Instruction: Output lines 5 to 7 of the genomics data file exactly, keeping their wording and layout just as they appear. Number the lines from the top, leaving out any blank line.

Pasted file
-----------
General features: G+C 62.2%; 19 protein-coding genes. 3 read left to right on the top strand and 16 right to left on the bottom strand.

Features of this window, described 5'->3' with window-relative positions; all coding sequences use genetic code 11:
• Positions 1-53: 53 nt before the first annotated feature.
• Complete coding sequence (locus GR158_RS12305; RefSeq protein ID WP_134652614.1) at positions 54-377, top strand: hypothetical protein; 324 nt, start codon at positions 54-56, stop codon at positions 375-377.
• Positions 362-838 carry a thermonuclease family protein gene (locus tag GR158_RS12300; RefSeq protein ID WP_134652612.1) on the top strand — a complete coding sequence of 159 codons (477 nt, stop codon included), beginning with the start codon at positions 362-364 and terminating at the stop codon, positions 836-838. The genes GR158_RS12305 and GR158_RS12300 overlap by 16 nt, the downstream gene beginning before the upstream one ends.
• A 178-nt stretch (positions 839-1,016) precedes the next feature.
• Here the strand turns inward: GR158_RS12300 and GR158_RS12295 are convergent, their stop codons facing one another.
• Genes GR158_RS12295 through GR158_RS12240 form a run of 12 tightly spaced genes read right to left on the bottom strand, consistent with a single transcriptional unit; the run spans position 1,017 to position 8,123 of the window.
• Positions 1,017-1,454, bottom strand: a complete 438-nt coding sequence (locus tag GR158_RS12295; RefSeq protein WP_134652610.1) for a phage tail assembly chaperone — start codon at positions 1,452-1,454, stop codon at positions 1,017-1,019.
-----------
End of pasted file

• Positions 362-838 carry a thermonuclease family protein gene (locus tag GR158_RS12300; RefSeq protein ID WP_134652612.1) on the top strand — a complete coding sequence of 159 codons (477 nt, stop codon included), beginning with the start codon at positions 362-364 and terminating at the stop codon, positions 836-838. The genes GR158_RS12305 and GR158_RS12300 overlap by 16 nt, the downstream gene beginning before the upstream one ends.
• A 178-nt stretch (positions 839-1,016) precedes the next feature.
• Here the strand turns inward: GR158_RS12300 and GR158_RS12295 are convergent, their stop codons facing one another.